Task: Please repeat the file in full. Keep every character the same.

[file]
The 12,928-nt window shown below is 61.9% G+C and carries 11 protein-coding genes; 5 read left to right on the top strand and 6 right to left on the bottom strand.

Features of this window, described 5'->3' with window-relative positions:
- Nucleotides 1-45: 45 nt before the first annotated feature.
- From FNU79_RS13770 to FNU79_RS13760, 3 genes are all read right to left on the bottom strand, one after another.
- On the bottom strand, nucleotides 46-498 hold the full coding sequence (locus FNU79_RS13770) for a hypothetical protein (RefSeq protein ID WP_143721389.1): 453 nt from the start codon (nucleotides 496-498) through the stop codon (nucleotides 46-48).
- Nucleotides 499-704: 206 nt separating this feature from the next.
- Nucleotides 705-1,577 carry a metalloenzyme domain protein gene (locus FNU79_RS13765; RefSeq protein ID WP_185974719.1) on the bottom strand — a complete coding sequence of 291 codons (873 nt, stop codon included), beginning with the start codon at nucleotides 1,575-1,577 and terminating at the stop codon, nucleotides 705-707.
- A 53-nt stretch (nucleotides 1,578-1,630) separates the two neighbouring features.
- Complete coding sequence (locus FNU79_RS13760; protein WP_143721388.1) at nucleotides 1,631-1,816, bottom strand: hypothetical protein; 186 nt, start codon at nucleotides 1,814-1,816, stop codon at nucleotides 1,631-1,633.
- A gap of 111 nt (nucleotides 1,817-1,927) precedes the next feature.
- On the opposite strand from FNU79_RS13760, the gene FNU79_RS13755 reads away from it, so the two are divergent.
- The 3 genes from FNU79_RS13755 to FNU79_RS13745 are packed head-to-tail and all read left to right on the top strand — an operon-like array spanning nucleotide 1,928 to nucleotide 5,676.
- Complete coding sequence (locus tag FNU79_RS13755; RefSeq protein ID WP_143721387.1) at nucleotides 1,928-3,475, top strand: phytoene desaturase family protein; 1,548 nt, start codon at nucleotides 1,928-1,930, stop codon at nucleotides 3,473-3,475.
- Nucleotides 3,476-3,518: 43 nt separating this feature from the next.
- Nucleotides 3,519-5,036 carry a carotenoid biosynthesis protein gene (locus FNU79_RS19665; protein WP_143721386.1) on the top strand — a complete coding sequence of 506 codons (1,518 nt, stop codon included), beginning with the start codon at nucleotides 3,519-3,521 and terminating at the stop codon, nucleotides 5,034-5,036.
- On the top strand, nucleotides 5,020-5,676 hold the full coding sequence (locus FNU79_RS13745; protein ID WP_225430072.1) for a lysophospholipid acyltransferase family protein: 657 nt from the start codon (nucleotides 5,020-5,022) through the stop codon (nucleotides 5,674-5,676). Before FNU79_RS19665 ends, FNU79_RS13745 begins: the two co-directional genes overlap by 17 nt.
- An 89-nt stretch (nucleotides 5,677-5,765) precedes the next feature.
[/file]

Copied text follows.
The 12,928-nt window shown below is 61.9% G+C and carries 11 protein-coding genes; 5 read left to right on the top strand and 6 right to left on the bottom strand.

Features of this window, described 5'->3' with window-relative positions:
- Nucleotides 1-45: 45 nt before the first annotated feature.
- From FNU79_RS13770 to FNU79_RS13760, 3 genes are all read right to left on the bottom strand, one after another.
- On the bottom strand, nucleotides 46-498 hold the full coding sequence (locus FNU79_RS13770) for a hypothetical protein (RefSeq protein ID WP_143721389.1): 453 nt from the start codon (nucleotides 496-498) through the stop codon (nucleotides 46-48).
- Nucleotides 499-704: 206 nt separating this feature from the next.
- Nucleotides 705-1,577 carry a metalloenzyme domain protein gene (locus FNU79_RS13765; RefSeq protein ID WP_185974719.1) on the bottom strand — a complete coding sequence of 291 codons (873 nt, stop codon included), beginning with the start codon at nucleotides 1,575-1,577 and terminating at the stop codon, nucleotides 705-707.
- A 53-nt stretch (nucleotides 1,578-1,630) separates the two neighbouring features.
- Complete coding sequence (locus FNU79_RS13760; protein WP_143721388.1) at nucleotides 1,631-1,816, bottom strand: hypothetical protein; 186 nt, start codon at nucleotides 1,814-1,816, stop codon at nucleotides 1,631-1,633.
- A gap of 111 nt (nucleotides 1,817-1,927) precedes the next feature.
- On the opposite strand from FNU79_RS13760, the gene FNU79_RS13755 reads away from it, so the two are divergent.
- The 3 genes from FNU79_RS13755 to FNU79_RS13745 are packed head-to-tail and all read left to right on the top strand — an operon-like array spanning nucleotide 1,928 to nucleotide 5,676.
- Complete coding sequence (locus tag FNU79_RS13755; RefSeq protein ID WP_143721387.1) at nucleotides 1,928-3,475, top strand: phytoene desaturase family protein; 1,548 nt, start codon at nucleotides 1,928-1,930, stop codon at nucleotides 3,473-3,475.
- Nucleotides 3,476-3,518: 43 nt separating this feature from the next.
- Nucleotides 3,519-5,036 carry a carotenoid biosynthesis protein gene (locus FNU79_RS19665; protein WP_143721386.1) on the top strand — a complete coding sequence of 506 codons (1,518 nt, stop codon included), beginning with the start codon at nucleotides 3,519-3,521 and terminating at the stop codon, nucleotides 5,034-5,036.
- On the top strand, nucleotides 5,020-5,676 hold the full coding sequence (locus FNU79_RS13745; protein ID WP_225430072.1) for a lysophospholipid acyltransferase family protein: 657 nt from the start codon (nucleotides 5,020-5,022) through the stop codon (nucleotides 5,674-5,676). Before FNU79_RS19665 ends, FNU79_RS13745 begins: the two co-directional genes overlap by 17 nt.
- An 89-nt stretch (nucleotides 5,677-5,765) precedes the next feature.